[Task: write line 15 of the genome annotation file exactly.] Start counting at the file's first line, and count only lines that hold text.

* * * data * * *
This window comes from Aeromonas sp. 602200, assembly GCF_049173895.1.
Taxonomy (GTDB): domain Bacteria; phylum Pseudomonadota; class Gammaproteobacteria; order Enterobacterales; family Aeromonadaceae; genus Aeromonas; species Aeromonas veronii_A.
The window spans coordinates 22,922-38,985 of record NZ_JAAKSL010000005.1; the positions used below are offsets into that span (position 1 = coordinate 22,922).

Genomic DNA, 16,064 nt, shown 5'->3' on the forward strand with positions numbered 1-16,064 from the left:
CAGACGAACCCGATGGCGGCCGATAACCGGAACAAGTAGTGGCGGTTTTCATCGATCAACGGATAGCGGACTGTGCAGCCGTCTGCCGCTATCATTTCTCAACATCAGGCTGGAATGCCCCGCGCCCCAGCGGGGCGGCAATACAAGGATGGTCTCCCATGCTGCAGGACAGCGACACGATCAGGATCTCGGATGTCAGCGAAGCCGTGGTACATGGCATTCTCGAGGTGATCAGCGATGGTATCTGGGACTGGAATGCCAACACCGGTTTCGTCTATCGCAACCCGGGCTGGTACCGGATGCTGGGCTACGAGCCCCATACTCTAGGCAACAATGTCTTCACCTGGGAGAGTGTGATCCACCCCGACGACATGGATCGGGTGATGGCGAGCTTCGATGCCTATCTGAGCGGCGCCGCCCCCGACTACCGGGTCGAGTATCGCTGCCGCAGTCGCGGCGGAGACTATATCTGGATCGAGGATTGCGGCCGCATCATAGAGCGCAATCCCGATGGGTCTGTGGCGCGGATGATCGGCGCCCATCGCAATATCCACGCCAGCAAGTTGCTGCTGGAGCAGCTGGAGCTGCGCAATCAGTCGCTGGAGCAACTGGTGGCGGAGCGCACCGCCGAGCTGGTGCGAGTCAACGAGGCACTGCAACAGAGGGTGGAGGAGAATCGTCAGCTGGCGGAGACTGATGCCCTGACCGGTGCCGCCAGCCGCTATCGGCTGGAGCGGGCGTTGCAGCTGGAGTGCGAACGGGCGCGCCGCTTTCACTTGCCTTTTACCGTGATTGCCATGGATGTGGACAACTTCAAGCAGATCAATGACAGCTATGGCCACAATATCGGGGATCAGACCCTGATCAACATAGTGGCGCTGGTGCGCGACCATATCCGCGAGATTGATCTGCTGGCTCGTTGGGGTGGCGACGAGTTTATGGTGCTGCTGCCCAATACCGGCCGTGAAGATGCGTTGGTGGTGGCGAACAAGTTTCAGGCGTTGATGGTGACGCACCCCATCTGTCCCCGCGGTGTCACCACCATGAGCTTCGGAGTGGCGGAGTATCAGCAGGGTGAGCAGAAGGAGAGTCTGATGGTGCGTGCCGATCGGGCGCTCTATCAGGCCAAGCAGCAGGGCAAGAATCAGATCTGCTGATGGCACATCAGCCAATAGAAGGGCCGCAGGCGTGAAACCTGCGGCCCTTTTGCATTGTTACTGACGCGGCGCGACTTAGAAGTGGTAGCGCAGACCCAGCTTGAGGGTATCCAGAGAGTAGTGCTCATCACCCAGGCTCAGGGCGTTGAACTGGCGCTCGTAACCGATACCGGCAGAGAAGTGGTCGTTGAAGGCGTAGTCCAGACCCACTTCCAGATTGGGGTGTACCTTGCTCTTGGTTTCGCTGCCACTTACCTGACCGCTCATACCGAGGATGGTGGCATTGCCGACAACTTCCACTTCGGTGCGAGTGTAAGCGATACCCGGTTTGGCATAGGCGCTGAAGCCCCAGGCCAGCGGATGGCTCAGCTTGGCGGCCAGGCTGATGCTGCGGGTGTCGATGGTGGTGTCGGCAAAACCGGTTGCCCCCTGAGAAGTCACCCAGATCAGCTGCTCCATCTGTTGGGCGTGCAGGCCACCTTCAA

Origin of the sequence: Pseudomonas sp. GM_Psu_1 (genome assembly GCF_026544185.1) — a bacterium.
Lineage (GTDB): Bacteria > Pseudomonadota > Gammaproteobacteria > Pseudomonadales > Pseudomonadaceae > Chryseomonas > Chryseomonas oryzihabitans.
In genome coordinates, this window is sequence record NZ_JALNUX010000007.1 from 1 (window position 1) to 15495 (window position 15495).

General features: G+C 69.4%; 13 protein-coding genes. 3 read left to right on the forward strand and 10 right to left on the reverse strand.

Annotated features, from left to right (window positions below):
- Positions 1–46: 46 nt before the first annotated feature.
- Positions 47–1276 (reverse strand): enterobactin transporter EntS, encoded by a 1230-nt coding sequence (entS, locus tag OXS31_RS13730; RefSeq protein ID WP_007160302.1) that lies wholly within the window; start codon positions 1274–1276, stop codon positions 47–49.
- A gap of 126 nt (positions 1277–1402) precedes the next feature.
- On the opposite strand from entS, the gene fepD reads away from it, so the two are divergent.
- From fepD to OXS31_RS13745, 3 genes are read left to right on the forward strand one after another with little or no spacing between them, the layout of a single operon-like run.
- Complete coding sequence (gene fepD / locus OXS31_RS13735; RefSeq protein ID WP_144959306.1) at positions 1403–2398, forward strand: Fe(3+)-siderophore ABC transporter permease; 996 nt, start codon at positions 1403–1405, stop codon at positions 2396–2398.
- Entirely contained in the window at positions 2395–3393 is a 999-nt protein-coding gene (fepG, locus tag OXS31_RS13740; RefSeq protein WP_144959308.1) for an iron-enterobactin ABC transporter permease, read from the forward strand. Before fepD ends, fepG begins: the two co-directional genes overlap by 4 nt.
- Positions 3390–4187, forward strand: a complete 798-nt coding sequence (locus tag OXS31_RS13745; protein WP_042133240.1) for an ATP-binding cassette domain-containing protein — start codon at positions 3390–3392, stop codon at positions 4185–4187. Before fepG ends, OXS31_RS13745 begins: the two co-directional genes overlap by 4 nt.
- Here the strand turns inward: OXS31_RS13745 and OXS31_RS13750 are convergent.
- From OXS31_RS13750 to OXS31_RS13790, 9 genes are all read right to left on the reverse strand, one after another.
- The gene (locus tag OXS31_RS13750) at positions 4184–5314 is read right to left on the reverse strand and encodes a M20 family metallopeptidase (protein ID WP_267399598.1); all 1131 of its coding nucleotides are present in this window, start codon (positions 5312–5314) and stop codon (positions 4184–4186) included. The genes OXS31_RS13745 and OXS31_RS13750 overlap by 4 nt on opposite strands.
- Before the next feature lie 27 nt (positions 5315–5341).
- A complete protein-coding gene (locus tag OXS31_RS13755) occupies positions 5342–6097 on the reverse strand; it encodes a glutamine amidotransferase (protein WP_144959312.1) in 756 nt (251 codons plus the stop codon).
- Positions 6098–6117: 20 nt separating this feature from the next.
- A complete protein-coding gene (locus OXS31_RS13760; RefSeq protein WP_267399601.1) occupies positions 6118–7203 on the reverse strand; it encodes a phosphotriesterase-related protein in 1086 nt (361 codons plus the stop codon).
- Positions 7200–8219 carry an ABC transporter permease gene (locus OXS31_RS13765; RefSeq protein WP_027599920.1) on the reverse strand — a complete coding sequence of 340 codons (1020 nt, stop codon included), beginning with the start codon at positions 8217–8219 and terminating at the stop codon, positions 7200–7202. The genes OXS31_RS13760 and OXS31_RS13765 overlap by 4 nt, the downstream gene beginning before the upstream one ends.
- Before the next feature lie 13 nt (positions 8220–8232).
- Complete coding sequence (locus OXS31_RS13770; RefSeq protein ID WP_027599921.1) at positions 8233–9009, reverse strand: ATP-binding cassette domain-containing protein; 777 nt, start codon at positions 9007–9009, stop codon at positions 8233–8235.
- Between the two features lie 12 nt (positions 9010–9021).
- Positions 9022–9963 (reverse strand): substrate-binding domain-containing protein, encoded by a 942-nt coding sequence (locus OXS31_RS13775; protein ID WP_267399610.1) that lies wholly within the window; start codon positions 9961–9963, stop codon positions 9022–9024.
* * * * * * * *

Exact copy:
- From fepD to OXS31_RS13745, 3 genes are read left to right on the forward strand one after another with little or no spacing between them, the layout of a single operon-like run.